This summer has been very hot and dry in Delhi with temperatures crossing 40°C. Your health advisory on preventing heat strokes and heat-related ailments was very helpful and informative. Though we believe that by staying indoors in air-conditioned rooms we are safe, we forget that air-conditioning causes dry skin and dehydration. We also forget to drink enough water.
Dr. Gita Mathai’s expert advice on the elementary precautions parents must take to keep children safe and cool during summer was also very useful.
Thanks for focusing on the important issue of body image obsession among teens in your May issue (‘Teaching teens to avoid the super body trap’).
This is very relevant in the age of the Internet when teenagers are being bombarded by images of the perfect body through social media and online forums. Children as young as 12 and 13 are spending disproportionate amounts of time analysing their body shapes and physical attributes, with some resorting to extreme diets and exercise to achieve the perfect body.
As a parent of a child on the cusp of adolescence, this unhealthy focus on physical perfection in the media worries me. Recently my friend’s daughter, who is 13 and an avid Fashion TV viewer, decided to reduce her food intake almost starving herself because she feels she is “too fat”. She fainted in school. When she was referred to the school counsellor, she was asked, among other things, to draw an outline of her body. What she drew was far from reality. I believe parents need to be strongly observant of their children’s behaviour and food habits, and proactively support them to avoid the super body trap.
Encourage culinary skills
My daughters (12 and 14) love reading ParentsWorld. In fact, they end up giving me advice on parenting from the magazine! They particularly like the Recipes and Activity Zone sections. The ‘Cool summer treats’ featured in the May issue were particularly easy to follow — my daughters made the Gazpacho with a little help from me.
Cooking is a very important life and survival skill and all parents should encourage their children including boys, to learn this skill.
Ban junk food ads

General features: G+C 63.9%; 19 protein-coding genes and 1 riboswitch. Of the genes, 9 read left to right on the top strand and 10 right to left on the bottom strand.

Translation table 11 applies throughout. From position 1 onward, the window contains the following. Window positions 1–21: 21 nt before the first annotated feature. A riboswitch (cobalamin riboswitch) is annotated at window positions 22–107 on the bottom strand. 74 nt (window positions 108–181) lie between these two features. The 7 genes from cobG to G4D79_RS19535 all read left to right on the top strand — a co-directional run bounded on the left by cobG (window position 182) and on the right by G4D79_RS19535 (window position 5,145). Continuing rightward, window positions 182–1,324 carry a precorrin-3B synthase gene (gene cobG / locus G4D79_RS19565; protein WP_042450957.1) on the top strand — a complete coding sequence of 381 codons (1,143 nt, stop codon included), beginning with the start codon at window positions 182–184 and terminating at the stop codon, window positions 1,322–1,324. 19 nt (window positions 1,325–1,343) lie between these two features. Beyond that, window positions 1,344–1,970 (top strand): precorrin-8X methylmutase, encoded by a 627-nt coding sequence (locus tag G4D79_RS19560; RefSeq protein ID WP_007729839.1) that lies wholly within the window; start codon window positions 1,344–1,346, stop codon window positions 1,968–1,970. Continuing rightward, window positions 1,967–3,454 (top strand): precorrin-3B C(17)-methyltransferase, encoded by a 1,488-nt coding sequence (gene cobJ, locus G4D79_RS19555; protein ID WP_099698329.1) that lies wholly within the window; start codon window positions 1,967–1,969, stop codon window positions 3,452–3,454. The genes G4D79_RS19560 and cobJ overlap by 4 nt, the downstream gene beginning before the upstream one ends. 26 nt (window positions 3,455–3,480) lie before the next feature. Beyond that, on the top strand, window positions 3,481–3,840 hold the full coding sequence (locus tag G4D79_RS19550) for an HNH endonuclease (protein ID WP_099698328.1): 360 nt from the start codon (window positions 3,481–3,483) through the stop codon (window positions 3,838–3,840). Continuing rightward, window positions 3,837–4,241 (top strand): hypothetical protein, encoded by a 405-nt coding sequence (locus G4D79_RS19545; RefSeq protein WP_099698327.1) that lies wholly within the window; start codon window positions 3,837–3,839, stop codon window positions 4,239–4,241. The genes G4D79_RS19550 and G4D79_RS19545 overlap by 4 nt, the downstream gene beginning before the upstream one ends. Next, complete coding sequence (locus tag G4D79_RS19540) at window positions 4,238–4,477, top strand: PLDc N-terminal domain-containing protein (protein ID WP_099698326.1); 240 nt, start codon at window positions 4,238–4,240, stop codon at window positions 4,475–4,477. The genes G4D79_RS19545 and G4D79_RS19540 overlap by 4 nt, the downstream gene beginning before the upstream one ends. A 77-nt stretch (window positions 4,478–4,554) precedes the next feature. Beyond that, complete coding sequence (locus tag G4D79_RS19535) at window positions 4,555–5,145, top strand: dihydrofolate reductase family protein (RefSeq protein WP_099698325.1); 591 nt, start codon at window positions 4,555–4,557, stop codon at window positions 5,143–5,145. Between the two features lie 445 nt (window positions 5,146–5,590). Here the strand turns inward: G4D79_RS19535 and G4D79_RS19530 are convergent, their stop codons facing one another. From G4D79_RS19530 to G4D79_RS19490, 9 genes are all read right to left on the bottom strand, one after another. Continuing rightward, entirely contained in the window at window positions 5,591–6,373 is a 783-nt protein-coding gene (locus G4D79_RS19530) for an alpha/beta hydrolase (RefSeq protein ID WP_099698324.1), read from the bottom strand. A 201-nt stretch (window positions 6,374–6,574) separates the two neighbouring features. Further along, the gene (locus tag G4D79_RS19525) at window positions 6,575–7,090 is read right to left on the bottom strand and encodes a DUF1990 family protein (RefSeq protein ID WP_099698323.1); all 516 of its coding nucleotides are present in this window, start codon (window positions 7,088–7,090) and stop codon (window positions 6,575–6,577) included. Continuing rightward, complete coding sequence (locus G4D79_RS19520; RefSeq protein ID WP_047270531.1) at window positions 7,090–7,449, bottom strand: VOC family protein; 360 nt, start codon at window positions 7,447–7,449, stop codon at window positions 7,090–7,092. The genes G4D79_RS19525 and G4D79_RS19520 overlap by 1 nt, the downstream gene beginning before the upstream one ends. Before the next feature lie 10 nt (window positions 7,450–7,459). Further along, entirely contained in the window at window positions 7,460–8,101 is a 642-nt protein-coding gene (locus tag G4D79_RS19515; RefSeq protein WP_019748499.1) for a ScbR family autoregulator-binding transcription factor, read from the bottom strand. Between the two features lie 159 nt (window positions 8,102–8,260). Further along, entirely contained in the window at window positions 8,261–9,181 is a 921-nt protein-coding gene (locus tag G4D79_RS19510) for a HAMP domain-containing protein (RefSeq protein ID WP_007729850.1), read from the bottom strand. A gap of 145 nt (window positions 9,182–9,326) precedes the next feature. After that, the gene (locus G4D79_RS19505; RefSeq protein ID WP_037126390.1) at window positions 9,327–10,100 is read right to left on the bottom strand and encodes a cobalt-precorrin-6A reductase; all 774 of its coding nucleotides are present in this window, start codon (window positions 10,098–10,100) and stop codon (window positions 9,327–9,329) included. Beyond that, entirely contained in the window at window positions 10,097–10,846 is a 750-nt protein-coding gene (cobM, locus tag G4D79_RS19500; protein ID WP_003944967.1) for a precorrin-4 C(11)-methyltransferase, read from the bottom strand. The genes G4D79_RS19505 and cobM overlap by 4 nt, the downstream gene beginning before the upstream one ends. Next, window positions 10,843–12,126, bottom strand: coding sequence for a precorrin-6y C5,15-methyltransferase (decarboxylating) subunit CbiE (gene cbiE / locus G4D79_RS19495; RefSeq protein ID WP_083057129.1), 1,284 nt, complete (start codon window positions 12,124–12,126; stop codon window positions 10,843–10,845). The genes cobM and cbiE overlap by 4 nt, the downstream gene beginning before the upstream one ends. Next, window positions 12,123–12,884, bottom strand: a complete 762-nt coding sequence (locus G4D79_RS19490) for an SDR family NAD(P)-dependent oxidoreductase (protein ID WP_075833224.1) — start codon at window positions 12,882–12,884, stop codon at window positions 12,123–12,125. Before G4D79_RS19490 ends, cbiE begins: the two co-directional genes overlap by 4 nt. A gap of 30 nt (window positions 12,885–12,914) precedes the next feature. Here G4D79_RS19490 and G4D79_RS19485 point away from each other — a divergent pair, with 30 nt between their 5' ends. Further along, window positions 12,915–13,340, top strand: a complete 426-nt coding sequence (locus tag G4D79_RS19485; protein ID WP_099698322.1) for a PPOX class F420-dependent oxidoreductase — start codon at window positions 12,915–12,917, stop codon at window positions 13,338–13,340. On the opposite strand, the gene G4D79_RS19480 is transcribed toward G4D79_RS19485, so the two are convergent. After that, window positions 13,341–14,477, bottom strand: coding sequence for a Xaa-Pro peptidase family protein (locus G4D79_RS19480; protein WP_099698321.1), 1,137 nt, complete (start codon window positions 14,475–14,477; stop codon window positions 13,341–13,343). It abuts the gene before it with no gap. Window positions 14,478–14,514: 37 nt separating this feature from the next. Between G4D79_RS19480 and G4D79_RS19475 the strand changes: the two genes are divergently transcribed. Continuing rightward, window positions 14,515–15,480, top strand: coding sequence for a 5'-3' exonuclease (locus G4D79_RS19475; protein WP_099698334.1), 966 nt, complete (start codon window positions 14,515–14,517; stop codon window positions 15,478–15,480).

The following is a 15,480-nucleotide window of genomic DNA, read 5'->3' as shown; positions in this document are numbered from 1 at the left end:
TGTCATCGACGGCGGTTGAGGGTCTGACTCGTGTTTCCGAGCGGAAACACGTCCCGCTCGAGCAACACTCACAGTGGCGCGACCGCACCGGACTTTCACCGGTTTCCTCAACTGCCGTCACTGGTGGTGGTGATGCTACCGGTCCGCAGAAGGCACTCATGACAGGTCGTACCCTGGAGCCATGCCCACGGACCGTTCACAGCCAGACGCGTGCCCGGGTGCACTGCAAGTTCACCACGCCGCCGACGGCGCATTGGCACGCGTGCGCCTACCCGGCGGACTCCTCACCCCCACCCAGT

The news story about how advertisements greatly influence children’s food choices is bang on (News Bytes, PW May). Recently, I had organised a play date for my daughter. In the afternoon, to beat the heat, they were watching television indoors. I noticed that every time an advertisement for a fizzy drink, chocolate or pizza came on the telly, they would ask if I was serving them a cola/pizza at tea time.
The government should ban junk food ads and products. Medical research has proven that they adversely affect the health and well-being of children. Many packaged snacks such as chips contain palm oil, vanaspati and other harmful chemicals and preservatives. Yet, because of heavy advertising our children are brainwashed into consuming them, and parents into buying them.
When I was pregnant, I enjoyed reading books like What to Expect When You’re Expecting. I also subscribed to online pregnancy calendars and newsletters, which guided me through pregnancy and childbirth. After my baby was born, I missed reading about child development — I know there are online parenting resources for mothers of toddlers and pre-schoolers, but somehow, these have never appealed to me.
Thanks for publishing ParentsWorld — it is an extremely informative publication and takes me back to the time when I savoured pregnancy books.
I particularly enjoy reading the early childhood and health sections. The last feature on helping young children beat the summer heat was very informative.